Last night, four contestants for 100.3 The Bear's "Really Tough Contest" played in an event called "Cowboy Poker":
Normally when you think of poker the only thing you consider losing is your money! Cowboy poker requires a lot more than skill and money… it requires courage and NO fear!! Cowboy poker is a rodeo event played with four contestants, four chairs, a card table and a bull. The table and four chairs are set up in the middle of the rodeo arena. At the start of the game the announcer will outline the rules and then the contestants walk out to the table and sit in one of the four chairs. A bull is then released in to the ring to measure the courage of each cowboy. The rules are: the last cowboy sitting on his chair wins the poker hand. Some contests require skill; others require cajones. Cowboy Poker is one of the latter. In this high stake game the wild card really is wild!!From all indications, things really weren't too hairy: I almost signed up for the event. I've been in a small pen with multiple bulls before, and they don't particularly frighten me. I've had to dodge them before, I can do it again.
What is ironic was that the "Cowboy Poker" event was one of the safer things you could do at the CFR last night...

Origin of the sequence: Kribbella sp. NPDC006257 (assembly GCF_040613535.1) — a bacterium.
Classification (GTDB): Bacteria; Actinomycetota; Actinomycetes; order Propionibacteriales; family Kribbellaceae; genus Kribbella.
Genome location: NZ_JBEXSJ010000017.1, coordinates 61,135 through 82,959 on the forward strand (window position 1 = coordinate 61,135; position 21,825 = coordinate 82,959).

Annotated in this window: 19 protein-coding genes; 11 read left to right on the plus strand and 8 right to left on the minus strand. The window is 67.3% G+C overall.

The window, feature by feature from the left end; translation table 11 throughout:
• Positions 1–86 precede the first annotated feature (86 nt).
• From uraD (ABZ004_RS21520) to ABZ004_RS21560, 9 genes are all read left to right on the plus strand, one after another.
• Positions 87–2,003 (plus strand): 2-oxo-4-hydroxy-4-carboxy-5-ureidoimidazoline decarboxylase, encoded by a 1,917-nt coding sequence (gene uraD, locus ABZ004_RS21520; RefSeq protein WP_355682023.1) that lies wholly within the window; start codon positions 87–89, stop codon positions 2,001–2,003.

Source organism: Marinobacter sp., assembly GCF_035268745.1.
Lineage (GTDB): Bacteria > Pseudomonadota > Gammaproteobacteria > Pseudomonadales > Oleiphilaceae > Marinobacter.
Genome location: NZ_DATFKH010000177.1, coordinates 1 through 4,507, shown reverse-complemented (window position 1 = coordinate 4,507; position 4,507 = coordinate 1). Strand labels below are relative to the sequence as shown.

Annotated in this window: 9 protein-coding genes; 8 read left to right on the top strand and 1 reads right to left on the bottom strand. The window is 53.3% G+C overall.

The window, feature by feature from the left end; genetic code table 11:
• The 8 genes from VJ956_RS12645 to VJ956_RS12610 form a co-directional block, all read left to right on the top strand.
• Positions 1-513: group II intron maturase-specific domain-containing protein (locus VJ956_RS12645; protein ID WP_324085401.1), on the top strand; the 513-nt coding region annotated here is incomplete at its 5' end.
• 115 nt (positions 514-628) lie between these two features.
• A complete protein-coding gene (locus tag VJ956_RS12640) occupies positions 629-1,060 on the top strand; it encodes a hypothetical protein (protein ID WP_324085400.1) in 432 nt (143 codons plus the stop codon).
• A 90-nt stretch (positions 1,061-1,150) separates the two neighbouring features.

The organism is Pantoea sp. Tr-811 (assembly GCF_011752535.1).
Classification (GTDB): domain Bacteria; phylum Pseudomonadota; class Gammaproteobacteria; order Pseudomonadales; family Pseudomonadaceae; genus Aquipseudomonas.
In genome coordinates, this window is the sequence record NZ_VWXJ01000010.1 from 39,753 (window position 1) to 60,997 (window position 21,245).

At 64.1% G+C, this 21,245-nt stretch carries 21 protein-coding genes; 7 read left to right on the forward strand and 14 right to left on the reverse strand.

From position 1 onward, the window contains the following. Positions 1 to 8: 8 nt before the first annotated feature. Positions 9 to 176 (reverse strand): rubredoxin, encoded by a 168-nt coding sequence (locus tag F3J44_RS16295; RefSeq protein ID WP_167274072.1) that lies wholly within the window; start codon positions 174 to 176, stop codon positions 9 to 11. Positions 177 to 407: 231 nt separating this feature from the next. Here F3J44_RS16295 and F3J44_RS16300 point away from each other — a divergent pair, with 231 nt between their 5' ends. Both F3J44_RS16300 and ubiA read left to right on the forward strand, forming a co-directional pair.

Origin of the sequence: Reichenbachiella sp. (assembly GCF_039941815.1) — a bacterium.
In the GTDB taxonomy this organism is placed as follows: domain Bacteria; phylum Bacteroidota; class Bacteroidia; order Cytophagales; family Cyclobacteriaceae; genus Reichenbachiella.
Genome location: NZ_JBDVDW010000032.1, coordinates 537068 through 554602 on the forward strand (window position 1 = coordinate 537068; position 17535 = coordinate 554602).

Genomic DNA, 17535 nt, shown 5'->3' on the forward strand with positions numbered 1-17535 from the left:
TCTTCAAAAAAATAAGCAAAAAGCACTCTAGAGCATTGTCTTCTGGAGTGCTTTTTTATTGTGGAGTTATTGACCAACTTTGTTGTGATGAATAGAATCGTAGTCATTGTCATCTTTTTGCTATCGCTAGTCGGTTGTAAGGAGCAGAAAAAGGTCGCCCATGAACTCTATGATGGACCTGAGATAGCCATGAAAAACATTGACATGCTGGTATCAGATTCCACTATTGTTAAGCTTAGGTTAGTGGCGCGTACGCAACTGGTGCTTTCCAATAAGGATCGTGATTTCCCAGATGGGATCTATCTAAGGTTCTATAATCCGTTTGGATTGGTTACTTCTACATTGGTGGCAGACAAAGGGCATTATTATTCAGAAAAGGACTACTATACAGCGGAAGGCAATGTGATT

EDMONTON — A woman was injured at the Canadian Finals Rodeo when a bull jumped over the railing and into the crowd on Friday at Rexall Place.Interesting as coincidences go, exactly four people were injured (one severely). Four men willingly got into a pen with a bull and were mostly fine. Four people got primo seats at the CFR, and could have been killed.
The woman was conscious but suffering from back pain and numbness in her legs as she was taken by stretcher into an awaiting ambulance.
Three other people were treated on site and released.
If it wasn’t for the actions of pick-up man Gary Rempel, rodeo officials said it could have been a lot worse.
“He’s a hero,” Krista Burton of the Canadian Pro Rodeo Sports Medicine said of Rempel, who lassoed the bull by one horn as it was in full flight leaping into the crowd.
“If he hadn’t roped the bull, that bull could have stampeded into who knows how many people,” said Dave Shields Sr., the CFR’s assistant chute boss.